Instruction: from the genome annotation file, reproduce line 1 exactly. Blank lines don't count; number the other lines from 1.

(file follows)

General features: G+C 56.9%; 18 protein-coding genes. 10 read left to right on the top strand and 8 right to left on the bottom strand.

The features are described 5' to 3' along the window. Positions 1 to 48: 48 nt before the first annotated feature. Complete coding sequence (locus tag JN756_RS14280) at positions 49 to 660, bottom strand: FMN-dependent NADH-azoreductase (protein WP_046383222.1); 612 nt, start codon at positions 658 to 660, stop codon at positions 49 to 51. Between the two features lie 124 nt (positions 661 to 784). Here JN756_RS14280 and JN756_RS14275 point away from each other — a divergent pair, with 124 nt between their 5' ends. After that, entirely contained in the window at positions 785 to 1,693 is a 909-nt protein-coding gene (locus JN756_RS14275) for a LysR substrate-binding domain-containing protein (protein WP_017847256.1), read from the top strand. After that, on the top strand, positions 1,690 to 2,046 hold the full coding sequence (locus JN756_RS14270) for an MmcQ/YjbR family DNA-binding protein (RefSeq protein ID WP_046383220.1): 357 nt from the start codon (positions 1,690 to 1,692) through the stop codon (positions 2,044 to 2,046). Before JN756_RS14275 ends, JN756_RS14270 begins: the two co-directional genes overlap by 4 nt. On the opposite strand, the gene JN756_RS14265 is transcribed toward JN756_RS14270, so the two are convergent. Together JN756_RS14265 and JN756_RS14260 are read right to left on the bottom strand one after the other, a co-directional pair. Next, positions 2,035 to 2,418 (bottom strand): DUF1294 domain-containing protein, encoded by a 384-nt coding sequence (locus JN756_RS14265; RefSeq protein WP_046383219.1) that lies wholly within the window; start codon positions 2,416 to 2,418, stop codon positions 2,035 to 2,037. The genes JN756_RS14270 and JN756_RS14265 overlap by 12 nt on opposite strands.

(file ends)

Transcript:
General features: G+C 56.9%; 18 protein-coding genes. 10 read left to right on the top strand and 8 right to left on the bottom strand.